As you're admiring the "crown" created by a water drop splashing into a pool, or how many water droplets can fit on the head of a pin (the smallest droplet on the pin contains more than three trillion water molecules), you'll learn about evaporation, condensation, snowflakes, how clouds form, and more amazing water tricks. Wick's other artfully composed photographs include a "wild wave" caused by a brown egg dropped in a water glass, soap bubbles with a "shimmering liquid skin," a snowflake at 60 times its actual size, and dew on a spider web. Like many old-fashioned science books, A Drop of Water ends with a list of simple experiments may lure the young reader into the world of scientific investigation. Unlike many old science books, this one also stands on its own as a beautiful, notable collection of photographs.
Astonishing photos of water experiments. Great for studying water and scientific method. Many ideas for quick and easy water experiments in the classroom.Published 4 months ago by LP Salas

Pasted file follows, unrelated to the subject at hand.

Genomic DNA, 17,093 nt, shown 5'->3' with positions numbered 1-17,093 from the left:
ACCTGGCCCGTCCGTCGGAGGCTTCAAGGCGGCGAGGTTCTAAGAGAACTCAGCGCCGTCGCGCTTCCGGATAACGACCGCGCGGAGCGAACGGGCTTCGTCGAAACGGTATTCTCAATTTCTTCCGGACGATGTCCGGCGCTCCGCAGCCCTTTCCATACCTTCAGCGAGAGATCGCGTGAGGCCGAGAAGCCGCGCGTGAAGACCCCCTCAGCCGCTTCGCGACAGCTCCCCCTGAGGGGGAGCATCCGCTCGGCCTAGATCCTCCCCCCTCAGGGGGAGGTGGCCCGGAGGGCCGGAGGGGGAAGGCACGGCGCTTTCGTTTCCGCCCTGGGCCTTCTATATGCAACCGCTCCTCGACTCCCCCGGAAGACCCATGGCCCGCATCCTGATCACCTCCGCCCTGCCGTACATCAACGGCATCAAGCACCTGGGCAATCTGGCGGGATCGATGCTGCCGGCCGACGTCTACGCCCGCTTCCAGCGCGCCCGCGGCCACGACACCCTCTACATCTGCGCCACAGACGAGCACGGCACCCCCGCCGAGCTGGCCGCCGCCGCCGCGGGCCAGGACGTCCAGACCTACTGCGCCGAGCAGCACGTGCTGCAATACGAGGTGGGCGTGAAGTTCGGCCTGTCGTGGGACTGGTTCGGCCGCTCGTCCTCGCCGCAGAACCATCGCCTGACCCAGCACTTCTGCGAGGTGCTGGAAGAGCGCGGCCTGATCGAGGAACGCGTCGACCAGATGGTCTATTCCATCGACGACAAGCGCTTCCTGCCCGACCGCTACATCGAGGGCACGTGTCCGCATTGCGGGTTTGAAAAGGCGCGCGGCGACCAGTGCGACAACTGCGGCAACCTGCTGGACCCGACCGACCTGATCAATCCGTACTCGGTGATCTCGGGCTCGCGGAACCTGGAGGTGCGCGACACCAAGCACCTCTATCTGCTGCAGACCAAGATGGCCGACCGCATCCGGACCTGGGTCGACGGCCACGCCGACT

The photography is outstanding. It is very informational. My daycare children are in grades 1&2 and they just loved it. He really captured real life. My best is the snowflakes.Published 6 months ago by Denise L. Barker
My son and I love this book. It has been given a gifts because we like it so much. I used it as a science unit with him for 2nd grade, not that he knew that. Read morePublished 7 months ago by homeschool mom kris
Would have given it 1 star but the pictures are very nice. But it's just not something that interested my kids or me. It is definitely written at at least a 5th/6th grade level.Published 9 months ago by M. J. Miller